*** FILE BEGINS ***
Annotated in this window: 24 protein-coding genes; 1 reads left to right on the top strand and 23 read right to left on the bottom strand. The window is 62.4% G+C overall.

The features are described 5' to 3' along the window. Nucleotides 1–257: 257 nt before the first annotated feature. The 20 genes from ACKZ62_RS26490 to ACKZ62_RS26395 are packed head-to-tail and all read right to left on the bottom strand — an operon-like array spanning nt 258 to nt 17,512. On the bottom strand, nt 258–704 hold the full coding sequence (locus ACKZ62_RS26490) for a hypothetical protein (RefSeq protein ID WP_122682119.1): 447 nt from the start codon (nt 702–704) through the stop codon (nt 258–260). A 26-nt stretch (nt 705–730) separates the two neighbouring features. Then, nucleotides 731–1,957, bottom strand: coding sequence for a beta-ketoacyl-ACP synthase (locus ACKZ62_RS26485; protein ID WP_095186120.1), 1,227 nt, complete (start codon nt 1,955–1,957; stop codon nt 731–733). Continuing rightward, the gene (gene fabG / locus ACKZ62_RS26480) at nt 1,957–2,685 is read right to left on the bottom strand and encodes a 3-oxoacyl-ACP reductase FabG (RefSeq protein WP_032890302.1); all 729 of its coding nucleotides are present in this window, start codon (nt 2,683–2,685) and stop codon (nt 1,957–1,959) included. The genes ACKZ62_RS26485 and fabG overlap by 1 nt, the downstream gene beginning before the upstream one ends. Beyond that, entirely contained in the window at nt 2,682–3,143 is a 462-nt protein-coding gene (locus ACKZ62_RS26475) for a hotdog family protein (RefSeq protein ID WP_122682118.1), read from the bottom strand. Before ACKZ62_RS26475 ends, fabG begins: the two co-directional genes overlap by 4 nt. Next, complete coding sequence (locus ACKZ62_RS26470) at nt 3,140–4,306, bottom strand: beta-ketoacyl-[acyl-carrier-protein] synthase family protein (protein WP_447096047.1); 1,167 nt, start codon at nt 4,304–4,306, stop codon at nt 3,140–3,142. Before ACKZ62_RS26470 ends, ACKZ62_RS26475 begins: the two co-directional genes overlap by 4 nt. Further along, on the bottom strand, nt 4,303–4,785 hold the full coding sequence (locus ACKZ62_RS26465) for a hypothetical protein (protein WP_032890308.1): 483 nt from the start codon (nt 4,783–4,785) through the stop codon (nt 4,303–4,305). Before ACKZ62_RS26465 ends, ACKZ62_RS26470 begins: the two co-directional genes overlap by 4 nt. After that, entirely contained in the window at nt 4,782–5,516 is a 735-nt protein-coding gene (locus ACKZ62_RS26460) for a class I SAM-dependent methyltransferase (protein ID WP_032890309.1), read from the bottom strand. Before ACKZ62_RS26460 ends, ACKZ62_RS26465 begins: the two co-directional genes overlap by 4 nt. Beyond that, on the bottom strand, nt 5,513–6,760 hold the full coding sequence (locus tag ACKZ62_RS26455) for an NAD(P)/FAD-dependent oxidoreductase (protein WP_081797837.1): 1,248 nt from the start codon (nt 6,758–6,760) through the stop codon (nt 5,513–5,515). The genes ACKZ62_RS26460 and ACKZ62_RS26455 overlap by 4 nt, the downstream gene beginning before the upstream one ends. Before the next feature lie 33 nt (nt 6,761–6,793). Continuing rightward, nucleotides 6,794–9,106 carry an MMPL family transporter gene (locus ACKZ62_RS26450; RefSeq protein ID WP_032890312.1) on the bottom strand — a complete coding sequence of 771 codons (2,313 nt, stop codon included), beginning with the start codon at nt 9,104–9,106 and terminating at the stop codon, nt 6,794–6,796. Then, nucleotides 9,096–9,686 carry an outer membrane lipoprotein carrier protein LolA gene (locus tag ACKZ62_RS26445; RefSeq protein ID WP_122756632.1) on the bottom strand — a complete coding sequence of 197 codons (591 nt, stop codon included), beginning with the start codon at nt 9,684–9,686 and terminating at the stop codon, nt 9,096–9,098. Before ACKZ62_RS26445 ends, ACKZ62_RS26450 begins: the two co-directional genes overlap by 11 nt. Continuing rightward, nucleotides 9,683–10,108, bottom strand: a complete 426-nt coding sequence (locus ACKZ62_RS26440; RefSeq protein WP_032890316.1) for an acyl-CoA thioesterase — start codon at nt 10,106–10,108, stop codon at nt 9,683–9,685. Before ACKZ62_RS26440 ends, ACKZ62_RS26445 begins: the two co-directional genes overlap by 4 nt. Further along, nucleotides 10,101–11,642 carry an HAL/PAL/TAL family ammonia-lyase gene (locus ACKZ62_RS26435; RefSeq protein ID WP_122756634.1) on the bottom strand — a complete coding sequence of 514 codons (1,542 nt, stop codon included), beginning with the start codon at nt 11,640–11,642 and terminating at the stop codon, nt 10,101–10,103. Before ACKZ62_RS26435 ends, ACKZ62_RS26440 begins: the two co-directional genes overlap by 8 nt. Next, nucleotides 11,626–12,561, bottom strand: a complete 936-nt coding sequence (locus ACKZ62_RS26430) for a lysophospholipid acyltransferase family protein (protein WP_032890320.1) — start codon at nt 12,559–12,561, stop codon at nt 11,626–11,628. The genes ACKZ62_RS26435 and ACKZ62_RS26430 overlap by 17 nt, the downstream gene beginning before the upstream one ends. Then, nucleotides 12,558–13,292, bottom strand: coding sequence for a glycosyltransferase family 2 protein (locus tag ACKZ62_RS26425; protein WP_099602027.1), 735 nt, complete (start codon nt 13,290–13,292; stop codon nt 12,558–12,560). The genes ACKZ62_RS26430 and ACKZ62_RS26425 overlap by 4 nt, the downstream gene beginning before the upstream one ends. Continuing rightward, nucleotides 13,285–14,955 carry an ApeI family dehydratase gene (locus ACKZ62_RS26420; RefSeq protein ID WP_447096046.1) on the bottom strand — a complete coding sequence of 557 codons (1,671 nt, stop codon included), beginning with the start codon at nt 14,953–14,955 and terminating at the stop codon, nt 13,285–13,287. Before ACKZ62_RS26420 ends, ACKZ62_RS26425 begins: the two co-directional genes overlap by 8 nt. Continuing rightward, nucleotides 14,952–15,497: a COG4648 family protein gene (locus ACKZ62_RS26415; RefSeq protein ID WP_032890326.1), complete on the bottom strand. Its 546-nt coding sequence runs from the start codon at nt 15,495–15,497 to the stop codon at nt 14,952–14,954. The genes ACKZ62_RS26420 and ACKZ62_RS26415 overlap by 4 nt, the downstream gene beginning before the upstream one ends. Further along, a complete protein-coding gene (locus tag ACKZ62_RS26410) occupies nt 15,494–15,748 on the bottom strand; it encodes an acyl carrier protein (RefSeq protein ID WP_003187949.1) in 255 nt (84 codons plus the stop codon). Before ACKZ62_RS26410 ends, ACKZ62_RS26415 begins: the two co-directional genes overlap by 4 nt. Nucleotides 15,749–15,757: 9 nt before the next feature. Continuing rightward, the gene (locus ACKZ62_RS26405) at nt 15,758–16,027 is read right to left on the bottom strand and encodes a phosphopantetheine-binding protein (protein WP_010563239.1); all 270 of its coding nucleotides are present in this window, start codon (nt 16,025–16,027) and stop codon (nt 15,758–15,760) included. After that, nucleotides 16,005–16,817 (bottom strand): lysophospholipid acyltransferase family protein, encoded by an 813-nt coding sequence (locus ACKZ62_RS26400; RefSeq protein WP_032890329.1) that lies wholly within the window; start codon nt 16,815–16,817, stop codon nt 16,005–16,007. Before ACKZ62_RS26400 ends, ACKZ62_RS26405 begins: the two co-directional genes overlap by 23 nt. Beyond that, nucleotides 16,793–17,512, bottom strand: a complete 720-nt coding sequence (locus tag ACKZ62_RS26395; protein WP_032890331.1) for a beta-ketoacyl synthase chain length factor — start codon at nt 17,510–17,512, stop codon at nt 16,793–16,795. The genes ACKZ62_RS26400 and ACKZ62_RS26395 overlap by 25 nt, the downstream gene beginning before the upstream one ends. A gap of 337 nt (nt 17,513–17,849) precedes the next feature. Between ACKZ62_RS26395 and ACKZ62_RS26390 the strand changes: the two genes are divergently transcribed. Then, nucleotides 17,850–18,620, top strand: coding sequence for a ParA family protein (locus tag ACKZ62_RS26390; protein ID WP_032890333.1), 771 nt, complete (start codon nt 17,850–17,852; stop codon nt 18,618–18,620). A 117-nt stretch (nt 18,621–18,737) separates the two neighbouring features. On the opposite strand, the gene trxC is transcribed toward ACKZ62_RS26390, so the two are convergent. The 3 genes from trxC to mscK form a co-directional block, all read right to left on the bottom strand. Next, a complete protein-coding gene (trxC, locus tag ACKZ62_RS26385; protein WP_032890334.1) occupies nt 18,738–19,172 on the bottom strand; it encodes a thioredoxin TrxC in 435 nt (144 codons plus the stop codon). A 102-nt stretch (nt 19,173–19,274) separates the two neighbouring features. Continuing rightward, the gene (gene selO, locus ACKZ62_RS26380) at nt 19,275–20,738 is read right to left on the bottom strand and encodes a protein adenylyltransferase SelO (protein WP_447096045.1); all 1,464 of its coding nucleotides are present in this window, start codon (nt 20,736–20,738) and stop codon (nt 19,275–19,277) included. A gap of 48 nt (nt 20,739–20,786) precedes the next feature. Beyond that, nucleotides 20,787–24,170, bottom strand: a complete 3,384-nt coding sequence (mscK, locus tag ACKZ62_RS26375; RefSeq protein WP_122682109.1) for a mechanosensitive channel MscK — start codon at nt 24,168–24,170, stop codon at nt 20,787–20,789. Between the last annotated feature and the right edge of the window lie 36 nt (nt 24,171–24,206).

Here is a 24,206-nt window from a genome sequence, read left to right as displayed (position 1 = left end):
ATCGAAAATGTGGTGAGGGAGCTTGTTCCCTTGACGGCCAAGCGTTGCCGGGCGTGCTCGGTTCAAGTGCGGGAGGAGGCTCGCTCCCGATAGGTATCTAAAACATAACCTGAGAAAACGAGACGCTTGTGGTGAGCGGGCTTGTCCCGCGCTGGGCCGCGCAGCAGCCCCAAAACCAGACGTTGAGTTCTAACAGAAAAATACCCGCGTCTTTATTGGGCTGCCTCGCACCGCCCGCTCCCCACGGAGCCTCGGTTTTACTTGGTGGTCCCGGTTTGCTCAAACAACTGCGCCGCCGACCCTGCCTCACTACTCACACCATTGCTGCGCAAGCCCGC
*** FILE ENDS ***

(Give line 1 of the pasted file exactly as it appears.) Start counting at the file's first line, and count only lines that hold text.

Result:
Annotated in this window: 24 protein-coding genes; 1 reads left to right on the top strand and 23 read right to left on the bottom strand. The window is 62.4% G+C overall.